Location: Gibraltar

Our goal was to explore the other side of the rock, where there is an extensive tunnel system that has been used to defend Gibraltar for hundreds of years. But before we could do this, we had to say goodbye to Cate, who was on the 50-day voyage because of her “job” and “responsibilities”. It was incredibly hard to say goodbye, but we know she’s going home to people that love her just as much as we do, and it would be selfish to keep someone as amazing as Cate all to ourselves. We had an incredible send-off breakfast of challah french toast (made by Leo, Gabe, and Maya), and after getting Cate in her taxi and drying our tears, we set off for the tunnels.
We had a nice walk through town to get up to the nature reserve, along which Will almost hit a baby in the head with a ball, and we saw a house with an intricate octopus mural wrapped around it. Some people did not enjoy all the steps after climbing so many yesterday, but we persevered. We started out at the top of the reserve with the Great Siege tunnels, which were dug out in the late 18th century and held by the British for almost four years as the Spanish and French attempted to capture Gibraltar. The tunnel system is expansive and goes deep into the rock, offering incredible views of Spain and the airport that sits along the border as you work your way through. The original goal of the tunnels was to reach a position called the Notch, where the British wanted to place artillery. Eventually, they needed to ventilate the area that they were digging in and blew a hole through the side of the rock, at which point they realized that it would be a good idea to actually put cannons in the tunnel itself. As we were exploring and learning about all of this, there was lots of talk of how much fun it would be to fire one of the canons (concerning?), and dilemma-ing over if you were given one chance to fire a cannon, but you knew it would do a lot of damage (but it’s your only chance to do it ever, and no one would know it was you), would you do it.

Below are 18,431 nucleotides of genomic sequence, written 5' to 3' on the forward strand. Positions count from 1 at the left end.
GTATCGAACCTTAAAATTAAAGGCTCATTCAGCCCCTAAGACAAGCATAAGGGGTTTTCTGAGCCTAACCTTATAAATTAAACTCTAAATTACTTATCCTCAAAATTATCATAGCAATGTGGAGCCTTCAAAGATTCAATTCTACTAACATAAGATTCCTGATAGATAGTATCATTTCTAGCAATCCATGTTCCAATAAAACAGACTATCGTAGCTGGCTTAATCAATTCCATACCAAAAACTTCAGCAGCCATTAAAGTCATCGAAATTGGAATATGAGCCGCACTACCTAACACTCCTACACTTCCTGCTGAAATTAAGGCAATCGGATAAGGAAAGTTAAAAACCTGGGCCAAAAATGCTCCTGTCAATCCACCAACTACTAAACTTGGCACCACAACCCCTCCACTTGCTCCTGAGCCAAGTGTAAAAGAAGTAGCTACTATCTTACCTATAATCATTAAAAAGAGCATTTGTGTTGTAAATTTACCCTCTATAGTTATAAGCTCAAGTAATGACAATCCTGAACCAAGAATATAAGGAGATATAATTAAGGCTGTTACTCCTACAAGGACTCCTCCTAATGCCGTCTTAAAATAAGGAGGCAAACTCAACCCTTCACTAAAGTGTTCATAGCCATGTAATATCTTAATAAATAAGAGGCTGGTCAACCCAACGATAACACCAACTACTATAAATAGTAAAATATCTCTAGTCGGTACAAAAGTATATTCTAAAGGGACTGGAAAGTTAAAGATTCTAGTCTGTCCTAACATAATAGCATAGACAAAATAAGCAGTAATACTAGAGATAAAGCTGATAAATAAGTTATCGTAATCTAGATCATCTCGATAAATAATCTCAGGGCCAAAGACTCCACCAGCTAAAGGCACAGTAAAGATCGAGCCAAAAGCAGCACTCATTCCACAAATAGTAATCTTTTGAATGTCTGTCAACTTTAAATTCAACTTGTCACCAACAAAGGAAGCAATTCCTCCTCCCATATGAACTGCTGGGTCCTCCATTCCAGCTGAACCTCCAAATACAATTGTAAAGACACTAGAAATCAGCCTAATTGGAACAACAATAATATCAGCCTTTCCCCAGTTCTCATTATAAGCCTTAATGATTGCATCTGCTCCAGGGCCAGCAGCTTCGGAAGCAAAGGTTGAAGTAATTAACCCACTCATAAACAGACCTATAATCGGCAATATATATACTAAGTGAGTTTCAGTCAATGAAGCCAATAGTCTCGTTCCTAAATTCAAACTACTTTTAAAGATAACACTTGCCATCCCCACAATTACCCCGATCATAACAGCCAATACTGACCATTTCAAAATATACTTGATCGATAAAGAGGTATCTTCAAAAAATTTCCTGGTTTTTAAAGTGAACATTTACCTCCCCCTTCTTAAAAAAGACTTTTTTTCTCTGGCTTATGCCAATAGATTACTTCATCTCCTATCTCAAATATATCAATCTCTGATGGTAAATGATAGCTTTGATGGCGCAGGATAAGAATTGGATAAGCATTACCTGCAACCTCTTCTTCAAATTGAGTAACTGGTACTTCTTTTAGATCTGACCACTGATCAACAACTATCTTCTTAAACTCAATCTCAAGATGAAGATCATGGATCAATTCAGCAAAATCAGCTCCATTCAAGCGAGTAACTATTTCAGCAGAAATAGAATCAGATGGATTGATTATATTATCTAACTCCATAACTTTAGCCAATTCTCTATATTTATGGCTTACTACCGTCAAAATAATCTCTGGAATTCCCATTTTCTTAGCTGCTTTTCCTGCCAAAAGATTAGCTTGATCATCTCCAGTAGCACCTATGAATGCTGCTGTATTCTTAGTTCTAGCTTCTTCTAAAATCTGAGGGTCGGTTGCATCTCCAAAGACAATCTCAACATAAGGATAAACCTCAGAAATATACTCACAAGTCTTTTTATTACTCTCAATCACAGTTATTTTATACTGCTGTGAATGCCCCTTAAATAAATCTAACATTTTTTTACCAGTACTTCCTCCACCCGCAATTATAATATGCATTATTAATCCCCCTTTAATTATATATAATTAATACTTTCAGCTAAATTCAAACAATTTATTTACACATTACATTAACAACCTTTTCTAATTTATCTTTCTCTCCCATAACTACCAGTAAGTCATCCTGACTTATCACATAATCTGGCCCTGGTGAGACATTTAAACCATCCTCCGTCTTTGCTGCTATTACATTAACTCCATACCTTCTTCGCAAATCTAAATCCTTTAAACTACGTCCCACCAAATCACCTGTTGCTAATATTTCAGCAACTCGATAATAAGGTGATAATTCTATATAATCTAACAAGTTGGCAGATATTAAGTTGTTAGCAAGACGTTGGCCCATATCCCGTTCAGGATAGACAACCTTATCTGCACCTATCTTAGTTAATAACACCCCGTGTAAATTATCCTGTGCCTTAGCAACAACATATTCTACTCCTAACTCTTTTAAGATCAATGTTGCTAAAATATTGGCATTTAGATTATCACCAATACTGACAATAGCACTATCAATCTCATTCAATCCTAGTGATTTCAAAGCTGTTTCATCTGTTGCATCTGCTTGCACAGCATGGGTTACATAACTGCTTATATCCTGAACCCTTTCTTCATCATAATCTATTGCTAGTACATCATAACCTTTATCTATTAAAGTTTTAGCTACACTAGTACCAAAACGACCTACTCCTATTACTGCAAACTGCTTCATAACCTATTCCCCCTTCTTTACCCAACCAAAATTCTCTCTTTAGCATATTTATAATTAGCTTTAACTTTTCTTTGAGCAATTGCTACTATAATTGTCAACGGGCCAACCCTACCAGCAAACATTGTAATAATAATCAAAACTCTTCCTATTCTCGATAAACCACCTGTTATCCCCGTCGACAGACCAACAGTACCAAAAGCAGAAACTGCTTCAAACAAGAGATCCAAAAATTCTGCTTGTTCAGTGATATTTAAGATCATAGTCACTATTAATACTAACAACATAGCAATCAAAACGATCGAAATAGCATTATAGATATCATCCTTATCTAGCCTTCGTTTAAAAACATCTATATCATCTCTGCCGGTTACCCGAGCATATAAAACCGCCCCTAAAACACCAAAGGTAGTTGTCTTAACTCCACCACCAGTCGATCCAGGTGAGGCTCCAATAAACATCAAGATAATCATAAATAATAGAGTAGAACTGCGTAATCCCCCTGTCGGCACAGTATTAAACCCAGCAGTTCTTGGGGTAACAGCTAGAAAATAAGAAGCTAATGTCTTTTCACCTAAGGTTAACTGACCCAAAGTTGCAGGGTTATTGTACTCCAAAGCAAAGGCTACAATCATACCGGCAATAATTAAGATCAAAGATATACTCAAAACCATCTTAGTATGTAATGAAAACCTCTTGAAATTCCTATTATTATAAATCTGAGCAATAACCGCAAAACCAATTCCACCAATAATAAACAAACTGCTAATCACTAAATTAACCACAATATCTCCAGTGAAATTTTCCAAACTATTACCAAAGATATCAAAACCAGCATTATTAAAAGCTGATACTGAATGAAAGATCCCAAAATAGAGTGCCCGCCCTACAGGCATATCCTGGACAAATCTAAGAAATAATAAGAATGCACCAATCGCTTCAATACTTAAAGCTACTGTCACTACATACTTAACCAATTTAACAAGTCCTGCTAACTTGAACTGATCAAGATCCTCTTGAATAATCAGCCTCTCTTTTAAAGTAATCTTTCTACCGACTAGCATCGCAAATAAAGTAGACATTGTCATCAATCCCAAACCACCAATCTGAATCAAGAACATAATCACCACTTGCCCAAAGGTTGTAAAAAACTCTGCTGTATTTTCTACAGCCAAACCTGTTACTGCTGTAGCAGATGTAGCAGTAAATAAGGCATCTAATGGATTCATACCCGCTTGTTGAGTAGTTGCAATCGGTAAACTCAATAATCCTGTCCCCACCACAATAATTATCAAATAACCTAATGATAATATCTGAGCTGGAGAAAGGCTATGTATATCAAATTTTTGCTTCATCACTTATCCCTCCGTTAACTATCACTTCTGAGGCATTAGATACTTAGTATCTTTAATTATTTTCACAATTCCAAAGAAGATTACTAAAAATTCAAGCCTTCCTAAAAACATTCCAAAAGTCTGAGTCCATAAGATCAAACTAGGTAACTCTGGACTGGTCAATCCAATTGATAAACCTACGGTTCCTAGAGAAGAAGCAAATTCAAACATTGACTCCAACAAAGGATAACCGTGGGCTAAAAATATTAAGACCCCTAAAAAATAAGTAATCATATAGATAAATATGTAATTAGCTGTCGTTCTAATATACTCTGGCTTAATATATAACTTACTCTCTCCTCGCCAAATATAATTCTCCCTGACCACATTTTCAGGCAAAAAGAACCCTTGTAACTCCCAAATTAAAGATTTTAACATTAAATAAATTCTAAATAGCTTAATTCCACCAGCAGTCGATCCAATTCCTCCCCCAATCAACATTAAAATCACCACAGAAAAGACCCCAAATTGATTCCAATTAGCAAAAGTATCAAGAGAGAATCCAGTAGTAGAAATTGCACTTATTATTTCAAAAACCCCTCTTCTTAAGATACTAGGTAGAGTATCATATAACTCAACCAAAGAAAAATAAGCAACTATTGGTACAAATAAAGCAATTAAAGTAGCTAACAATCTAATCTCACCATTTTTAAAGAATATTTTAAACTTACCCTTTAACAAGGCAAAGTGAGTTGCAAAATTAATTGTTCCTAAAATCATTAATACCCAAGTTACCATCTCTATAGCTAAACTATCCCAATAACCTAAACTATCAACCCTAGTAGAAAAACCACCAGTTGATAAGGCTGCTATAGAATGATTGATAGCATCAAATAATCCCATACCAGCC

Next, we explored the tunnels that were excavated during WWII, which are at a lower elevation. These were even more extensive than the Siege tunnels – during the war, the total length of the system went from 7 to 25 miles. This area was more spacious but also more ominous. There were lots of mannequins staged around the displays, but some were in dark rooms, and several people were startled to see a figure lurking in the shadows. We may have also already been on edge from Santana and Alex hiding around corners and jumping out at us. Will and Charles attempted to go off-roading, and I can admit that there is nothing more enticing than a tunnel disappearing into an endless pit of darkness past a locked gate. But as a staff member, I felt like I had to intervene and prevent them from disappearing into the depths of the rock. Once all fourteen of us emerged safely from the tunnels, we continued on to the Moorish Castle, which was probably built sometime in the 8th century. After another set of stairs, we had a nice view from the top of the castle and felt like we’d seen every bit of the rock.
For dinner, our chefs prepared pork, mashed potatoes, rolls, and salad. Will and I collaborated on a squeeze question, so if you guys are playing along at home, you can discuss what landmark/structure you would choose to fortify if you were going to be under siege for almost four years. There were lots of creative answers onboard, from the Mariana Trench to Mars. Everyone is now looking forward to post-dinner gelato and getting prepped with snacks tomorrow. We’ll be getting underway for Spain!

Shout out to my Mom, Dad, Sachi, and Eleanor – I love you guys!!